BIS Working Papers
The likelihood of effective lower bound events
by Michal Franta
Monetary and Economic Department
JEL classification: E37, E52, C11
Keywords: effective lower bound, ELB risk, mean adjustment, panel VAR, regime change
This publication is available on the BIS website (www.bis.org).
© Bank for International Settlements 2017. All rights reserved. Brief excerpts may be reproduced or translated provided the source is stated.
ISSN 1020-0959 (print)
ISSN 1682-7678 (online)
The likelihood of effective lower bound events
This paper provides estimates of the probability of an economy hitting its effective lower bound (ELB) on the nominal interest rate and of the expected duration of such an event for eight advanced economies. To that end, a mean-adjusted panel vector autoregression with static interdependencies and the possibility of regime change is estimated. The simulation procedure produces ELB risk estimates for both the short term, where the current phase of the business cycle plays an important role, and the medium term, where the occurrence of an ELB situation is determined mainly by the equilibrium values of macroeconomic variables. The paper also discusses the ELB event probability estimates with respect to previous approaches used in the literature.
JEL codes: E37, E52, C11
Keywords: effective lower bound, ELB risk, mean adjustment, panel VAR, regime change
The recent experience of a prolonged period of extraordinarily low monetary policy rates in advanced countries has rekindled interest in macroeconomic issues relating to the effective lower bound (ELB) on the nominal interest rate. Before the Great Financial Crisis (GFC), the only relevant example of an ELB event was Japan, which, however, was viewed as a peculiar case. It was not generally believed that advanced countries could experience long and recurrent periods of being stuck at the ELB. This opinion has now changed, and novel research relating to the ELB has been published.
There are two important policy questions underlying this research work: what is the probability of an ELB event at a given point in time, and how often can an ELB event be expected to occur in general? The usual approach to answering the latter involves conducting model-based stochastic dynamic simulations and estimating the stationary distribution of the short-term interest rate, with the area below a given lower bound defining the ELB risk. ELB risk estimates of this type are usually based on calibrated linear models and are highly sensitive to the equilibrium values of macroeconomic variables assumed (see, for example, Reifschneider and Williams, 2000, Coenen, 2003, and Kiley and Roberts, 2017).
When the examination of the likelihood of an ELB event is related to a specific point in time, more data-driven approaches are employed. Statistical models are used to estimate a distribution forecast for the interest rate. In contrast to the other approach, this allows uncertainty in model parameters, latent variables and measurement errors to be taken into account, and enables some simple form of non-linearity (Chung et al., 2012). Nakata (2017a) employs survey data on macroeconomic projections to bring the standard stochastic simulations to actual data. However, data-driven approaches are not suitable for estimating ELB risk in the medium and long term, because they often do not possess well-defined unconditional moments.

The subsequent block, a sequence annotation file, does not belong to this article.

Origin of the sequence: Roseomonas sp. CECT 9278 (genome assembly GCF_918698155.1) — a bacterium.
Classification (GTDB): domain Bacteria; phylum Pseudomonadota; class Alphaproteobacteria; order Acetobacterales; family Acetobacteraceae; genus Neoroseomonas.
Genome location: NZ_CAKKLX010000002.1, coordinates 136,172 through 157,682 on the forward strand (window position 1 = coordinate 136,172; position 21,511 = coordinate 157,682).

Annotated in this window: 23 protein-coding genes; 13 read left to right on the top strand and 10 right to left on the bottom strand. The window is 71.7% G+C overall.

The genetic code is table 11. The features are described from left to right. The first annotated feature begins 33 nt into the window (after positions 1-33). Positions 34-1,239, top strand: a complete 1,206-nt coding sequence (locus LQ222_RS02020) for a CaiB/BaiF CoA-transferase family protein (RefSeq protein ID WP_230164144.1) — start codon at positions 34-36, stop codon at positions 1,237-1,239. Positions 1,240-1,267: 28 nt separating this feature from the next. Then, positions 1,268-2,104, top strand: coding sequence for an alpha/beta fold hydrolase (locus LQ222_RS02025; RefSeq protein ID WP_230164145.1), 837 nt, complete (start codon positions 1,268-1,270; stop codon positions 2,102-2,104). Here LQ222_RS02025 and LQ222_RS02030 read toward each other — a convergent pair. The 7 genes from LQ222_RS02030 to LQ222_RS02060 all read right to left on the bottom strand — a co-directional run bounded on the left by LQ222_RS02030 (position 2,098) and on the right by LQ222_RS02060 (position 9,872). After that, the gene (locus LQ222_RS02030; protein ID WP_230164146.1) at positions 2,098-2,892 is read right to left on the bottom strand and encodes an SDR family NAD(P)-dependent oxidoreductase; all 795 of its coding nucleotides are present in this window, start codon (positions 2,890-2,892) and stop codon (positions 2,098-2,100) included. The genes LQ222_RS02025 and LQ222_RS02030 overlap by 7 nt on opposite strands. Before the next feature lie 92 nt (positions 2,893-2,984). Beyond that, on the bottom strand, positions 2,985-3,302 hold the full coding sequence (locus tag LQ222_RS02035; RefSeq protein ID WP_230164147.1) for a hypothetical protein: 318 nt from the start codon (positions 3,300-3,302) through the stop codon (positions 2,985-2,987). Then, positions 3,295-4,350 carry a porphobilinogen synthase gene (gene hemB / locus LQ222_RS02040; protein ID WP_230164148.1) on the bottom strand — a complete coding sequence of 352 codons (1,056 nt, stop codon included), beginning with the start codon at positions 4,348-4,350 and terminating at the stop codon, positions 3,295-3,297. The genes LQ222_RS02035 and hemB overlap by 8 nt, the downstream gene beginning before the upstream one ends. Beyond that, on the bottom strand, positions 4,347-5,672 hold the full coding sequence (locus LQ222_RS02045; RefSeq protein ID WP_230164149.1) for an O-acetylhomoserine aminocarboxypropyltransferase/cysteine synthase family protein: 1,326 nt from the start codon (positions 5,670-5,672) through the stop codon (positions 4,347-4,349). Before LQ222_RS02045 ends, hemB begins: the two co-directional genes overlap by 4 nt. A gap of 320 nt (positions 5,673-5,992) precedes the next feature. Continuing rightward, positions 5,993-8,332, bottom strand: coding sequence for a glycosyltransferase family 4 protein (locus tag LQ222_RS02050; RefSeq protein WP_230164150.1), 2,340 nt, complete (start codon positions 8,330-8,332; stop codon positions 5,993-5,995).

The aim of this paper is to draw on the above-mentioned approaches and to provide estimates of the probability and expected duration of ELB events. To that end, the paper combines stochastic simulations around equilibrium values and distribution forecasting reflecting current observed data. The results are therefore relevant to both the short term, where the ELB likelihood is driven mainly by the current phase of the business cycle, and the medium term, where the ELB risk is determined mainly by equilibrium values. Dealing with both time scales in one modeling framework makes the estimates for the short and medium term consistent with each other. Furthermore, the approach addresses some of the contentious issues of the previous approaches and should therefore deliver more accurate ELB likelihood estimates.
I adopt an empirical strategy and base ELB likelihood estimates on recent data from advanced countries, exploiting the fact that many of them have recently experienced, or are still experiencing, nominal interest rates at their ELB. As a consequence, the ELB risk estimates have to rely less on calibrated parameters and can be based more on estimated quantities. The framework thus accounts for parameter uncertainty, which has been found to be important for realistically assessing ELB likelihood (Chung et al., 2012). On the other hand, the time span of the macro data capturing ELB events is still short, suggesting that it is appropriate to exploit the panel nature of that data.
Furthermore, the data-driven approach depends less heavily on assumptions about the equilibrium values of macroeconomic variables than do studies based on stochastic simulations. The assumptions about the equilibrium values enter the estimation procedure in the form of priors and are confronted with the observed data during the Bayesian estimation process. Finally, as an ELB situation implies a possibility of regime change, the modeling framework allows for change in the shock transmission mechanism and shock volatilities.